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IQ tests are 'fundamentally flawed'


Posted on Sunday, 23 December, 2012 | Comment icon 44 comments | News tip by: Still Waters


Image credit: sxc.hu

 
New research has added weight to the notion that IQ tests do not reflect an individual's intelligence.

For years IQ tests have been accepted as a definitive way to measure a person's intelligence. Consisting of a set of logic-based conundrums, the tests have been used to determine the intellectual capabilities of an individual in a variety of circumstances. But how accurate are these results ? A new study has found that IQ tests fail to take in to account the complex nature of the human intellect.

"The results disprove once and for all the idea that a single measure of intelligence, such as IQ, is enough to capture all of the differences in cognitive ability that we see between people," said Roger Highfield of London's Science Museum.

"The idea that intelligence can be measured by IQ tests alone is a fallacy according to the largest single study into human cognition which found that it comprises of at least three distinct mental traits."

  View: Full article |  Source: Independent

  Discuss: View comments (44)

   


 
Recent comments on this story
Comment icon #35 Posted by Mag357 on 26 December, 2012, 0:03
I know a guy that has an IQ of 136. Even though he can crunch those numbers he doesn't have the brains to do home maintenance on his house. It falling apart around him. He has a 50k job and single.
Comment icon #36 Posted by Render on 30 December, 2012, 12:43
Like Math? Thank Your Motivation, Not IQ Looks like Tiger Mom had it half-right: Motivation to work hard and good study techniques, not IQ, lead to better math skills, a new study shows. But there's a catch: The findings, published this month in the journal Child Development, show that keeping children's heads in the math books by force probably won't help. http://www.livescience.com/25854-motivation-fuels-math-ability.html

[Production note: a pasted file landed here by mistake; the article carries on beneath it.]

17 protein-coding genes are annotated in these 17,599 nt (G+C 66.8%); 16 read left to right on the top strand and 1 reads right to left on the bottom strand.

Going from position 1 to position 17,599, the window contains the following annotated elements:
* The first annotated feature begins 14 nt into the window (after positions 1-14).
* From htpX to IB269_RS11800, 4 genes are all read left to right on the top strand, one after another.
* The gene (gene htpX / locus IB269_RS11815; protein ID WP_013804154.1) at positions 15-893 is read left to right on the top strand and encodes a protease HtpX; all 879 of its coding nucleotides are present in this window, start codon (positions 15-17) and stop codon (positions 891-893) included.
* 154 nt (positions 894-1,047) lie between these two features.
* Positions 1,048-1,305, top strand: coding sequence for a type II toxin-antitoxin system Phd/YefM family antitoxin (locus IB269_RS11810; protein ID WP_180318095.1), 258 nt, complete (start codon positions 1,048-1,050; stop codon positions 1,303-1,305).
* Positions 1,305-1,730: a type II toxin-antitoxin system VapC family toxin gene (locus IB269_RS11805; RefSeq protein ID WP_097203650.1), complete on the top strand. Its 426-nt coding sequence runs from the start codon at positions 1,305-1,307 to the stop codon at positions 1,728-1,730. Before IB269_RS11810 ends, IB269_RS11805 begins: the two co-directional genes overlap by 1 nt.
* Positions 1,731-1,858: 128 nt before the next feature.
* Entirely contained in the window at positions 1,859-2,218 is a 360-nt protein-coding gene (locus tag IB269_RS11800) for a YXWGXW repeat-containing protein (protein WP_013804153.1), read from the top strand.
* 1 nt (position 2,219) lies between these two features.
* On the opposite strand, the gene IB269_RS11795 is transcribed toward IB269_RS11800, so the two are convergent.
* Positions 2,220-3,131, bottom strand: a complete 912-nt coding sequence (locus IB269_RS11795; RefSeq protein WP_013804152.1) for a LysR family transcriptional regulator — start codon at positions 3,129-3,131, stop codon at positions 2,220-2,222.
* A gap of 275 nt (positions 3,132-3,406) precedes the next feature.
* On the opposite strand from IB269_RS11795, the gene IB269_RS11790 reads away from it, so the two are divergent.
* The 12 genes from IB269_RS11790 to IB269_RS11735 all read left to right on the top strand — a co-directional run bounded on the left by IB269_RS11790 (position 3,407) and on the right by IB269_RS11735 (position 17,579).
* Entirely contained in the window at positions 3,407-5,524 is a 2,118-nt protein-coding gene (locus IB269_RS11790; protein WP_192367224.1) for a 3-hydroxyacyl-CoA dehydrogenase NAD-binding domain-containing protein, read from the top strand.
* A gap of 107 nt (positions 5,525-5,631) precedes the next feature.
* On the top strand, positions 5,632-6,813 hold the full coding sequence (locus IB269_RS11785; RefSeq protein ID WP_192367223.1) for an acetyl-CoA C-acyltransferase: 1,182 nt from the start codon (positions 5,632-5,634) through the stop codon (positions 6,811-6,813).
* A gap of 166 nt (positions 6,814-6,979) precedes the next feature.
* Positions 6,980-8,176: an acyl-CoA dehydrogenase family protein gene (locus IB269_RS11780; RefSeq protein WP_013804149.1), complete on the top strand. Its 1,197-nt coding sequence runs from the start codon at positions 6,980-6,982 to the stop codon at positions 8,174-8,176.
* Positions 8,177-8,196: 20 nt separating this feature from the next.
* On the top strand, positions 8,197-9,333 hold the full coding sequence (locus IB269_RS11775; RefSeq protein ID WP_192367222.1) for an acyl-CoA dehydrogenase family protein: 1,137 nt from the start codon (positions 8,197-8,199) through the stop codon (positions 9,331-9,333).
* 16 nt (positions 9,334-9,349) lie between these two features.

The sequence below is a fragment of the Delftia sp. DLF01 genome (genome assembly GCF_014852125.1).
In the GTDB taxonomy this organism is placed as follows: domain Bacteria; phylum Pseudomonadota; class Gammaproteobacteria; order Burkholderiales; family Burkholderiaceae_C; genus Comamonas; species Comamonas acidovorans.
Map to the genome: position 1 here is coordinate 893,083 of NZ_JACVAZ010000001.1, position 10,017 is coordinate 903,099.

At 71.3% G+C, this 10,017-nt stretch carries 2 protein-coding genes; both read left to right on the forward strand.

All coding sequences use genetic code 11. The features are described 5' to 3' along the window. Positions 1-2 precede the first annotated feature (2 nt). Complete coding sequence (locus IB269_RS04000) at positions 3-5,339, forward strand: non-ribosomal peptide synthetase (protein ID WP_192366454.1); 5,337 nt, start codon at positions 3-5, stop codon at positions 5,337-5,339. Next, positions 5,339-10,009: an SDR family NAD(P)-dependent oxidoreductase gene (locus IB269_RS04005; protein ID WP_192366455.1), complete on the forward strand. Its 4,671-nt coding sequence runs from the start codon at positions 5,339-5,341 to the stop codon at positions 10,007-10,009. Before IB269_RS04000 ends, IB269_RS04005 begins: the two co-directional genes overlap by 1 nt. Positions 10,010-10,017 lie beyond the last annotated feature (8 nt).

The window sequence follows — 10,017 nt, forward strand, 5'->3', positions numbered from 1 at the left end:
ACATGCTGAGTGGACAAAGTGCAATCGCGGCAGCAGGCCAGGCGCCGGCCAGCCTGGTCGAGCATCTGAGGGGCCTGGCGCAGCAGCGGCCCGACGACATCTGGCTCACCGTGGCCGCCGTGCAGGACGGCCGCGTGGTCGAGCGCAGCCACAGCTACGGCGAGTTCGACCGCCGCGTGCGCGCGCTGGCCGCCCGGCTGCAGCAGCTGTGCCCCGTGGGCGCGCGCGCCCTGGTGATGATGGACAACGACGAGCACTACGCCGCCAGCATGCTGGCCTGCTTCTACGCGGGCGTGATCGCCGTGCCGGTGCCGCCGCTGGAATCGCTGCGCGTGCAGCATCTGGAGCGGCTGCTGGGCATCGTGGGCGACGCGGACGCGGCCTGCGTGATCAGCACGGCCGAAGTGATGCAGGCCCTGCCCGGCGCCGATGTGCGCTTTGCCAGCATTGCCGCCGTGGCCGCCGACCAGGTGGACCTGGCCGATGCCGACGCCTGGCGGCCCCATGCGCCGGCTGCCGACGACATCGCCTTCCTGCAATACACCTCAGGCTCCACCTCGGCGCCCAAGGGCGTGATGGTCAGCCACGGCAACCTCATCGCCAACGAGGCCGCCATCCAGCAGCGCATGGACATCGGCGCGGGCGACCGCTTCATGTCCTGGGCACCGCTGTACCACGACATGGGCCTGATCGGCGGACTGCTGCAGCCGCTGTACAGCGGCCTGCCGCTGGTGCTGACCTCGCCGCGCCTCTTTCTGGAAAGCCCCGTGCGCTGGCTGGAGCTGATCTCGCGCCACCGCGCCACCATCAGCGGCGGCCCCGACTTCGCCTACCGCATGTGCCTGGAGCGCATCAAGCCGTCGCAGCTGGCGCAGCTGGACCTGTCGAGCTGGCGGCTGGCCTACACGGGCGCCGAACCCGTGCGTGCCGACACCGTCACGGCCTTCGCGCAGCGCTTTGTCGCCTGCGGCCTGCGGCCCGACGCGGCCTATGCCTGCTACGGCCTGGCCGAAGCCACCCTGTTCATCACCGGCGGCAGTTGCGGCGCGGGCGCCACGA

Comment icon #37 Posted by JGirl on 30 December, 2012, 17:58
Sadly he was never actually tested. (or it wasn't made public) So it's all hearsay. Also back then IQ testing was very different. So you can't compare an IQ test from then with one from now. It's changed a lot over time. http://www.einstein-...sthings.html#iq People like Einstein, Tesla and Braun where not your typical intellectual. They where more thinkers. They thought outside the box. They where the type of people you would call crazy and laugh at in today's world. They where the kind of people who wouldn't listen to mass media and ignore other peoples doubts. Now a days a lot of these peop... [More]
Comment icon #38 Posted by shrooma on 17 February, 2013, 13:38
IQ tests aren't a test of intelligence, they've just been labelled as such. what an IQ test does, is help find how well your brain organises information. i'm very good at recognising patterns, whether they're numerical, geometrical, or grammatical (left-handed piscean), so score highly in IQ tests. my first one scored 136, 20yrs ago, and my last one, 2yrs ago, scored 160. the way the scores are calculated, are correct answers over age, which means your IQ should decrease over time, but mine hasn't, because I do IQ puzzles in my spare time, and have trained my brain to recognise patterns, which... [More]